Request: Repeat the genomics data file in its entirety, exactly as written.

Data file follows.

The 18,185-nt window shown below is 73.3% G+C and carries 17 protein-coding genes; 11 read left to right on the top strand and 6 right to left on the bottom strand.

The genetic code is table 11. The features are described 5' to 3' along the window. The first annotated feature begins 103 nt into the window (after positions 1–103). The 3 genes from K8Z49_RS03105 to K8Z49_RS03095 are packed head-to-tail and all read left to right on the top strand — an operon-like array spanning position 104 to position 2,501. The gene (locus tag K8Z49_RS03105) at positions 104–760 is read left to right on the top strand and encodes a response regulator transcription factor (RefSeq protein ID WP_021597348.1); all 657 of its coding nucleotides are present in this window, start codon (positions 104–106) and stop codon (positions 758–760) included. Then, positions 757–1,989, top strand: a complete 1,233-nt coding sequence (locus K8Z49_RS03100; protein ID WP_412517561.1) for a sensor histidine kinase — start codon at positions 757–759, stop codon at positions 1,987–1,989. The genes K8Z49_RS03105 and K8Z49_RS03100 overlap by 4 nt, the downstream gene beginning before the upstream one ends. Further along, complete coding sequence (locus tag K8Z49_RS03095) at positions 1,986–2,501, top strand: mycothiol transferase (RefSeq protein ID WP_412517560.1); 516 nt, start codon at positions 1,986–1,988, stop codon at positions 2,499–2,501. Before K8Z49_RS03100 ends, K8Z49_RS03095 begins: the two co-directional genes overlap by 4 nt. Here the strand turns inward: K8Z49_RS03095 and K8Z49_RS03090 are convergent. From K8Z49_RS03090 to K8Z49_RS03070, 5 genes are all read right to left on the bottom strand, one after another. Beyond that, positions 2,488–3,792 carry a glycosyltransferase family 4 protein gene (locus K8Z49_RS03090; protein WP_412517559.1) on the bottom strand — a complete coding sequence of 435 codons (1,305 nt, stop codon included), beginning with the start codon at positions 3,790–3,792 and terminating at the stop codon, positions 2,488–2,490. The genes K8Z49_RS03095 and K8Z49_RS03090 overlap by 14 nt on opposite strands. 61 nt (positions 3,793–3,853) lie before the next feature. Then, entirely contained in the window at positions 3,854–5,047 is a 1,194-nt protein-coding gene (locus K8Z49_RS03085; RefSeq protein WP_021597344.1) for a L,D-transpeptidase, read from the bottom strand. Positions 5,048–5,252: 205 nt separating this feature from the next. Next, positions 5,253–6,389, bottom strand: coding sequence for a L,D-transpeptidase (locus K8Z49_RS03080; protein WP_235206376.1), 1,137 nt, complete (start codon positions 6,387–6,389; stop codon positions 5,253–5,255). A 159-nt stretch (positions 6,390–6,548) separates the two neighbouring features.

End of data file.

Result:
The 18,185-nt window shown below is 73.3% G+C and carries 17 protein-coding genes; 11 read left to right on the top strand and 6 right to left on the bottom strand.

The genetic code is table 11. The features are described 5' to 3' along the window. The first annotated feature begins 103 nt into the window (after positions 1–103). The 3 genes from K8Z49_RS03105 to K8Z49_RS03095 are packed head-to-tail and all read left to right on the top strand — an operon-like array spanning position 104 to position 2,501. The gene (locus tag K8Z49_RS03105) at positions 104–760 is read left to right on the top strand and encodes a response regulator transcription factor (RefSeq protein ID WP_021597348.1); all 657 of its coding nucleotides are present in this window, start codon (positions 104–106) and stop codon (positions 758–760) included. Then, positions 757–1,989, top strand: a complete 1,233-nt coding sequence (locus K8Z49_RS03100; protein ID WP_412517561.1) for a sensor histidine kinase — start codon at positions 757–759, stop codon at positions 1,987–1,989. The genes K8Z49_RS03105 and K8Z49_RS03100 overlap by 4 nt, the downstream gene beginning before the upstream one ends. Further along, complete coding sequence (locus tag K8Z49_RS03095) at positions 1,986–2,501, top strand: mycothiol transferase (RefSeq protein ID WP_412517560.1); 516 nt, start codon at positions 1,986–1,988, stop codon at positions 2,499–2,501. Before K8Z49_RS03100 ends, K8Z49_RS03095 begins: the two co-directional genes overlap by 4 nt. Here the strand turns inward: K8Z49_RS03095 and K8Z49_RS03090 are convergent. From K8Z49_RS03090 to K8Z49_RS03070, 5 genes are all read right to left on the bottom strand, one after another. Beyond that, positions 2,488–3,792 carry a glycosyltransferase family 4 protein gene (locus K8Z49_RS03090; protein WP_412517559.1) on the bottom strand — a complete coding sequence of 435 codons (1,305 nt, stop codon included), beginning with the start codon at positions 3,790–3,792 and terminating at the stop codon, positions 2,488–2,490. The genes K8Z49_RS03095 and K8Z49_RS03090 overlap by 14 nt on opposite strands. 61 nt (positions 3,793–3,853) lie before the next feature. Then, entirely contained in the window at positions 3,854–5,047 is a 1,194-nt protein-coding gene (locus K8Z49_RS03085; RefSeq protein WP_021597344.1) for a L,D-transpeptidase, read from the bottom strand. Positions 5,048–5,252: 205 nt separating this feature from the next. Next, positions 5,253–6,389, bottom strand: coding sequence for a L,D-transpeptidase (locus K8Z49_RS03080; protein WP_235206376.1), 1,137 nt, complete (start codon positions 6,387–6,389; stop codon positions 5,253–5,255). A 159-nt stretch (positions 6,390–6,548) separates the two neighbouring features.